Why? Because the engineers who designed the cockpits half a century ago made it so that the only way you could tell if something changed from safe to dangerous was if an LED changed from green to red. So people with red-green color-blindness were out, and my brother was told he couldn’t be a pilot.
Now, becoming an air-force pilot is super-competitive, and he might not have made it anyway, but to have your dream crushed at the age of 10, because an engineer built a thing without thinking about the 8% of males who are red/green color blind, is pretty heartbreaking.
Luckily, as web professionals we’ve got a chance to create a digital world that is accessible to more people, and is a more pleasant experience, than much of the real world. We just have to make sure it’s something designers and developers are thinking about, and something they care about.
So, design systems
One of the big lessons we’ve learned in the web industry over the last few years is that if you want your site, product or service to leave a lasting impression, it’s not enough to do something new and shiny and different. What’s important to a lasting impression is consistency: consistency builds trust, and inconsistency leads your users into confusion and frustration and disappointment.
It’s true of your branding, it’s true of your language and tone, it’s true of your information architecture, and it’s especially true of your commitment to creating accessible products and services. For example if your landing page is screen-reader friendly but your product is not, you’re going to leave screen-reader users disappointed. Consistency matters.
But as a company grow, consistency gets harder. It’s easy to have a consistent design when you have a landing page and a contact form. It’s harder when you have a team of 100 people contributing to a complex product.
The Culture Amp team has experienced those growing pains – we’ve grown from 20 employees three years ago to over 200 today, almost half of them contributing to the product – and it’s easy to lose consistency as users navigate from page to page and product to product. The UI built by one team might feel different and act differently to the UI built by another team.
So we started looking into design systems.
Design systems are a great way to bring consistency. By documenting the way we make design decisions, and demonstrating how they work in practice, we can help our whole team come together and make a product that looks and feels consistent – and that consistency is the key to a great experience for our users.
As we codify our design thinking we are lifting the consistency of our app – not just of our branding and visual aesthetics, but of our approach to building an accessible product.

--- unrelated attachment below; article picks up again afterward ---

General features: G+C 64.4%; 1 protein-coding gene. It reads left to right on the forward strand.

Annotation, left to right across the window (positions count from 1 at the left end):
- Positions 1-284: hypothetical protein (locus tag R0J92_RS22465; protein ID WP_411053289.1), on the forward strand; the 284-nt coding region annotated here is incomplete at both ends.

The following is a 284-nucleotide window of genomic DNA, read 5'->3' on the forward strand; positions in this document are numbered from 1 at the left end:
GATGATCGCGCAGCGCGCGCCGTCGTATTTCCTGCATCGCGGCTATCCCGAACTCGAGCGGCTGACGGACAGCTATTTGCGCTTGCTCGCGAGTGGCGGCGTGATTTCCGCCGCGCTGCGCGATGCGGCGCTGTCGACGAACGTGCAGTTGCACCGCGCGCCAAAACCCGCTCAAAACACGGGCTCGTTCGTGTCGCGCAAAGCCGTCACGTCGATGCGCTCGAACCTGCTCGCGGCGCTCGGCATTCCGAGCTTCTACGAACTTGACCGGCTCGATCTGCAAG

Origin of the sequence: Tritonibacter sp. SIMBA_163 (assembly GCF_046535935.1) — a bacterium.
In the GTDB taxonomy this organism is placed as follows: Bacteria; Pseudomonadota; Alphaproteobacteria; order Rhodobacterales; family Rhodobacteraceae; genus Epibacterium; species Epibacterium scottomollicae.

Culture Amp’s approach to color
So we’re a start-up, with three overlapping product offerings build across half a dozen teams. And we want to make that consistent.
One way to do that would be to have a design dictator who approves all decisions about color usage, making sure they’re on-brand and meet the WCAG contrast guidelines. But one of our company values is to “Trust people to make decisions”, and that means trusting the designers and front-end engineers in each team to make the right call when it comes to picking colors for the screens they are in.
How do we let them make the call, but still ensure consistency?
Well, as a group our designers worked together to define the palette they would agree to use. They consisted of three primary colors (Coral, Paper and Ink), six secondary colors (Seedling, Ocean, Lapis, Wisteria, Peach, Yuzu), as well as Stone for our standard background.
Every color on the page should be one of the colors on the palette.
But what about when you need it slightly lighter or slightly darker? When you need more contrast, or want just a slight variation? We allow designers to use a color that is derived from the original palette, but with a tint (white mixed in) or a shade (black mixed in).
(The embed here demonstrating programmatically generating colour palettes no longer works, sorry)
(Note: the SASS code is even easier. You can use the lighten() or darken() functions, or the custom mix() function if you’d prefer to tint or shade with a custom color. All three of these functions are built in.
So now we have three primary colours, and six secondary colours, and computationally generated tints and shades for each in 10% increments, resulting in 171 colour variations, which all fit with our brand. Woo!
This range gives enough freedom and variety to meet individual teams needs on a page-by-page basis, while still bringing consistency. Designers are free to move within this system and make the right decision for their team.
So what about color contrast?